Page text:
(ii) is, to his knowledge, likely to cause death or seriously bodily harm to such trespassers and

(iii) is of such a nature that he has reason to believe that such trespassers will not discover it, and

(b) the possessor has failed to exercise reasonable care to warn such trespassers of the condition and the risk involved.

 

We conclude that respondent did not violate the adult-trespasser standard of care, even though the pond was an artificial condition, because there are no material facts suggesting that the artificial condition was hidden and thus respondent was entitled to recreational-use immunity.  See Restatement (Second) of Torts § 335(a)(iii); Lishinski v. City of Duluth, 634 N.W.2d 456, 456-57 (Minn. App. 2001) (holding that summary judgment is not appropriate when material facts are present concerning allegedly hidden condition), review denied (Minn. Jan. 15, 2002).

            The district court found the Pomme de Terre pond was an artificial condition, and there is little doubt that the district court’s conclusion was correct.  Although respondent argues that the condition here was not artificial and cites Johnson, a landscape architect hired by respondent concluded that the condition of the Pomme de Terre park pond differed from the Lake Elmo Reserve Pool in Johnson because of the excessive calcium carbonate.  The expert in the present controversy stated that the amount of calcium carbonate was “so extraordinary that I literally took samples of that material back [to the lab] to find out what it was.”  We conclude, therefore, that under section 335 the Pomme de Terre pond is an artificial condition. 

            But the condition of the water in the swimming pond was not hidden. 

[A] landowner will be liable only for failing to exercise reasonable care to warn trespassers about hidden, artificial dangers created or maintained by the landowner. 

 

Sirek, 496 N.W.2d at 810 (citation omitted).  This court also recognized the hidden-condition requirement in Johnson, stating:

Moreover, the conditions at the [swimming pond] are not of such a nature that trespassers will fail to discover them. See Restatement (Second) of Torts § 335(a)(ii), (iii); Sirek, 496 N.W.2d at 812 (recovery permitted only where the condition is hidden or otherwise non-obvious); Lee v. State, Dep’t of Natural Resources, 478 N.W.2d 237, 239 (Minn. App. 1991) (“artificial condition must pose an unreasonable risk that children will not discover or will not realize it is a risk”), pet. for rev. denied (Minn. Feb. 10, 1992); see also Restatement (Second) of Torts § 339 cmt. i & j (1965) (no duty of landowner to prevent dangers that are obvious to children).

 

Johnson, 506 N.W.2d at 637.  Further, the supreme court agreed with this court that the pond in Johnson contained no hidden dangers in spite of the muddy condition of the water:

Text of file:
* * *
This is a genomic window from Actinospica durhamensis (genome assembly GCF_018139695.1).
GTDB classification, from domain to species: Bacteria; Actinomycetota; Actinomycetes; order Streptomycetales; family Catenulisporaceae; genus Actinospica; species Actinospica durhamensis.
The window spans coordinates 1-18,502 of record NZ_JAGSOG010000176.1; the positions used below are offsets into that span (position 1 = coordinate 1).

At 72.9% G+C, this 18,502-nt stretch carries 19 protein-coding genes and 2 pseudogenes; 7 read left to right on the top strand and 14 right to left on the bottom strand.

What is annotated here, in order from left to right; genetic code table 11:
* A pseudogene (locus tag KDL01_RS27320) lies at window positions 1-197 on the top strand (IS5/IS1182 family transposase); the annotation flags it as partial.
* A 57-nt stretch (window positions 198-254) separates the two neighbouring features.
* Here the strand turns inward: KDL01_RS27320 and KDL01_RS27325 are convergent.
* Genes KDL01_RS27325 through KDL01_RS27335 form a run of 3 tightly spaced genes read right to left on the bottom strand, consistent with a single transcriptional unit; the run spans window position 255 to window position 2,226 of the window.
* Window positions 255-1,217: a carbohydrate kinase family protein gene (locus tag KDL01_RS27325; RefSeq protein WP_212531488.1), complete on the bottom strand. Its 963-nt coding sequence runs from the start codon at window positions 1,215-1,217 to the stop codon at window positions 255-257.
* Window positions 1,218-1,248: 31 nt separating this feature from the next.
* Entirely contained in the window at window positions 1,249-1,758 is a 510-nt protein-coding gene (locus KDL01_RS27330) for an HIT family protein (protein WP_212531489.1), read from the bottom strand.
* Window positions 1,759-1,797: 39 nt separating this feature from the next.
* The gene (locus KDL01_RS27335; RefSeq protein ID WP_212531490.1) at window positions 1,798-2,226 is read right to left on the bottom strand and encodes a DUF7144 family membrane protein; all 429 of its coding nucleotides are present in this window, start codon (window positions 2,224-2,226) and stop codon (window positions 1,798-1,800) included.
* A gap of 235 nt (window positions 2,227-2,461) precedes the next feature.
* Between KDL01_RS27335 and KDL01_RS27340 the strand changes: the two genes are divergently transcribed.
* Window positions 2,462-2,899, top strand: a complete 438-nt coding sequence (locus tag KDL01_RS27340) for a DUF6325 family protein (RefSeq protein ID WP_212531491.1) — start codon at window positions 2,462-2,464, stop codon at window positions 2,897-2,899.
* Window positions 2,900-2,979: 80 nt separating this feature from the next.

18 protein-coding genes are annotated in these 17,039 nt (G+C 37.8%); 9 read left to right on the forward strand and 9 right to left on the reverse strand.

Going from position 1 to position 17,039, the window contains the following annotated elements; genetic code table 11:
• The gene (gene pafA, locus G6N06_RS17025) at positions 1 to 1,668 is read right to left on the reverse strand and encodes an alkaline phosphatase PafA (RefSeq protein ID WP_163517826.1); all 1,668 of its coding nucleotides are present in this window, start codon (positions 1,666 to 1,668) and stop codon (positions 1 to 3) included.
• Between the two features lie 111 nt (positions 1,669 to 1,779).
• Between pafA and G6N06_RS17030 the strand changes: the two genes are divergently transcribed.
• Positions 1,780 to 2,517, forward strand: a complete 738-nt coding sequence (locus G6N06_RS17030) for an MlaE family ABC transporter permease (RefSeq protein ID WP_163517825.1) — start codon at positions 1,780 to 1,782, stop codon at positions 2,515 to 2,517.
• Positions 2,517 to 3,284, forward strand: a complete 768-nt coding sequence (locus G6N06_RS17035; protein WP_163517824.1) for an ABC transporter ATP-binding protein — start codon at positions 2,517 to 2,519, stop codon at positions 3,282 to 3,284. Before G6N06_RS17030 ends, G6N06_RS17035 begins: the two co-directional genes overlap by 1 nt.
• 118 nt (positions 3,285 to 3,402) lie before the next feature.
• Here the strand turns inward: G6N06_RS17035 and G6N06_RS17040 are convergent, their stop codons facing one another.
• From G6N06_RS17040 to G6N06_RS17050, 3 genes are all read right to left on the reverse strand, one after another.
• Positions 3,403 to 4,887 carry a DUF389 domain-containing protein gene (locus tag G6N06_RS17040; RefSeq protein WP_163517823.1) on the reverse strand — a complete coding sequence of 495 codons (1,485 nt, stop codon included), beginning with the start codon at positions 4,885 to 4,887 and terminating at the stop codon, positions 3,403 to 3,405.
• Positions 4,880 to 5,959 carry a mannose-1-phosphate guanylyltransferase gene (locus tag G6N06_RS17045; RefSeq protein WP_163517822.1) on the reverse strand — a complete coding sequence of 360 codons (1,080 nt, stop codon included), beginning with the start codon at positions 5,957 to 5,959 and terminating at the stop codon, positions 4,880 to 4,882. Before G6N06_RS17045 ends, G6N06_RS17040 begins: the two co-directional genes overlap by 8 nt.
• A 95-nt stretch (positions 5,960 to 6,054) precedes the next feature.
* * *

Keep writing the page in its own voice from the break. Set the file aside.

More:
As this court recognized in Davies v. Land O’Lakes Racing Association, 244 Minn. 248, 255, 69 N.W.2d 642, 647 (1955), even under § 339, “a possessor of land will not ordinarily be held liable for injuries occurring in ordinary, natural, or artificial bodies of water that are free from traps or concealments.” (Emphasis added). The Reserve Pool, as constructed, has a gradually-sloped bottom with no drop-offs and contains no unusual currents. Moreover, as we noted in Davies, “[i]t is generally conceded that the ordinary body of water, even though it be artificial, while it does involve the risk of death or serious harm, does not constitute an unreasonable risk thereof because even a child to some extent appreciates the risks that are connected with it. See, Prosser, Torts, § 77, p. 622.” Id.

 

Johnson, 518 N.W.2d at 600. 

            Here, both parties agree the water was turbid and opaque.  But the nature of water remains the same, no matter the coloration.  Water is always a potential cause of drowning, and Johnson directly states this principle.  Therefore, even after taking into account the opaque quality of the water, appellant’s claim that the adult-trespasser standard provides an exception to recreational-use immunity in this case fails because there are no material facts that suggest the condition of the water was hidden.

            Affirmed.



[1] As an introductory note, appellant argues that not only could the turbidity of the water subject respondent to liability, but so, too, could the negligence of the lifeguards.  It is clear that lifeguarding falls within the ambit of protected activities under Minn. Stat. § 466.03, subd. 6e (1996).  See Zacharias v. Minnesota Dep’t of Natural Res., 506 N.W.2d 313, 320 (Minn. App. 1993) (holding that lifeguarding “is part of the ‘operations’ of a state park” and lifeguards were immune under Minn. Stat. § 3.376, subd. 3(h) (1990)), review denied (Minn. Nov. 16, 1993); see also Johnson v. Washington County, 518 N.W.2d 594, 599 (Minn. 1994) (applying Zacharias immunity to lifeguards at county park). 

[2] In reaching the conclusion that section 339 should not apply, these cases rely, at least in part, on the fact that the children were supervised by adults or entrusted persons when they drowned.  See Johnson, 518 N.W.2d at 599 (applying section 335, and not section 339, because child was supervised by school-district day-program employees); Zacharias, 506 N.W.2d at 319 (holding that 7-year old boy was supervised by grandmother and therefore section 339 did not apply).  The rationale of adult and trained supervision is applicable here also.  Lifeguards were on duty to watch Tyler.